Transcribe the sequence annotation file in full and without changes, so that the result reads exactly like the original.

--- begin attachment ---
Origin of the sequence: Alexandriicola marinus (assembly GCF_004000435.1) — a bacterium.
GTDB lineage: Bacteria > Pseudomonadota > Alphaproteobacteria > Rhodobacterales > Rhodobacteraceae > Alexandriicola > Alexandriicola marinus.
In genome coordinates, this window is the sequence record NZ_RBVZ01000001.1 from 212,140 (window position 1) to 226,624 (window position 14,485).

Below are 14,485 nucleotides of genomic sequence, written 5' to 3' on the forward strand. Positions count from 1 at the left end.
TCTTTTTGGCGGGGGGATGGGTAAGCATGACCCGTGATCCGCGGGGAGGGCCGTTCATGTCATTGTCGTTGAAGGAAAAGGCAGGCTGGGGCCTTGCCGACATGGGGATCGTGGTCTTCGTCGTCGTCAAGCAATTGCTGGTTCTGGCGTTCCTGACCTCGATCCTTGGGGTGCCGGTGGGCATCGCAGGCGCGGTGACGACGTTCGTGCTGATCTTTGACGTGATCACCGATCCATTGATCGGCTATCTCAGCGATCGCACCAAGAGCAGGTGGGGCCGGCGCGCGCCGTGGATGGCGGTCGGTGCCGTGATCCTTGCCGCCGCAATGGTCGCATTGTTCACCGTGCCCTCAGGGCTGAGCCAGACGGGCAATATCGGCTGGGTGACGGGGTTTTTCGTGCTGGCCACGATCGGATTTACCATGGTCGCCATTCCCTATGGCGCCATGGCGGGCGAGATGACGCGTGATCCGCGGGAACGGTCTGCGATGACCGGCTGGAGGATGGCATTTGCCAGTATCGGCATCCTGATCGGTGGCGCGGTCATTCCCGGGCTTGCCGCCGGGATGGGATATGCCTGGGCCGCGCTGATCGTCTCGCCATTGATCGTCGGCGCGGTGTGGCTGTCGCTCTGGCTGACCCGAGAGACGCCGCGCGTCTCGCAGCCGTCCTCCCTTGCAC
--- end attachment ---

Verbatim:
Origin of the sequence: Alexandriicola marinus (assembly GCF_004000435.1) — a bacterium.
GTDB lineage: Bacteria > Pseudomonadota > Alphaproteobacteria > Rhodobacterales > Rhodobacteraceae > Alexandriicola > Alexandriicola marinus.
In genome coordinates, this window is the sequence record NZ_RBVZ01000001.1 from 212,140 (window position 1) to 226,624 (window position 14,485).

Below are 14,485 nucleotides of genomic sequence, written 5' to 3' on the forward strand. Positions count from 1 at the left end.
TCTTTTTGGCGGGGGGATGGGTAAGCATGACCCGTGATCCGCGGGGAGGGCCGTTCATGTCATTGTCGTTGAAGGAAAAGGCAGGCTGGGGCCTTGCCGACATGGGGATCGTGGTCTTCGTCGTCGTCAAGCAATTGCTGGTTCTGGCGTTCCTGACCTCGATCCTTGGGGTGCCGGTGGGCATCGCAGGCGCGGTGACGACGTTCGTGCTGATCTTTGACGTGATCACCGATCCATTGATCGGCTATCTCAGCGATCGCACCAAGAGCAGGTGGGGCCGGCGCGCGCCGTGGATGGCGGTCGGTGCCGTGATCCTTGCCGCCGCAATGGTCGCATTGTTCACCGTGCCCTCAGGGCTGAGCCAGACGGGCAATATCGGCTGGGTGACGGGGTTTTTCGTGCTGGCCACGATCGGATTTACCATGGTCGCCATTCCCTATGGCGCCATGGCGGGCGAGATGACGCGTGATCCGCGGGAACGGTCTGCGATGACCGGCTGGAGGATGGCATTTGCCAGTATCGGCATCCTGATCGGTGGCGCGGTCATTCCCGGGCTTGCCGCCGGGATGGGATATGCCTGGGCCGCGCTGATCGTCTCGCCATTGATCGTCGGCGCGGTGTGGCTGTCGCTCTGGCTGACCCGAGAGACGCCGCGCGTCTCGCAGCCGTCCTCCCTTGCAC